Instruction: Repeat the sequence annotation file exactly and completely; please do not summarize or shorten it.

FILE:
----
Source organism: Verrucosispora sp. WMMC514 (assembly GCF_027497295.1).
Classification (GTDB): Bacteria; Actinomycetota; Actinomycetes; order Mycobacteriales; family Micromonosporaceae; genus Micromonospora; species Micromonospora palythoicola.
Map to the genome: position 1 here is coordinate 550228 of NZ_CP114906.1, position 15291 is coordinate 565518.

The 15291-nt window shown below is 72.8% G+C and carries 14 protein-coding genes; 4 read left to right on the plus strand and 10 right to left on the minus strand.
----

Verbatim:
Source organism: Verrucosispora sp. WMMC514 (assembly GCF_027497295.1).
Classification (GTDB): Bacteria; Actinomycetota; Actinomycetes; order Mycobacteriales; family Micromonosporaceae; genus Micromonospora; species Micromonospora palythoicola.
Map to the genome: position 1 here is coordinate 550228 of NZ_CP114906.1, position 15291 is coordinate 565518.

The 15291-nt window shown below is 72.8% G+C and carries 14 protein-coding genes; 4 read left to right on the plus strand and 10 right to left on the minus strand.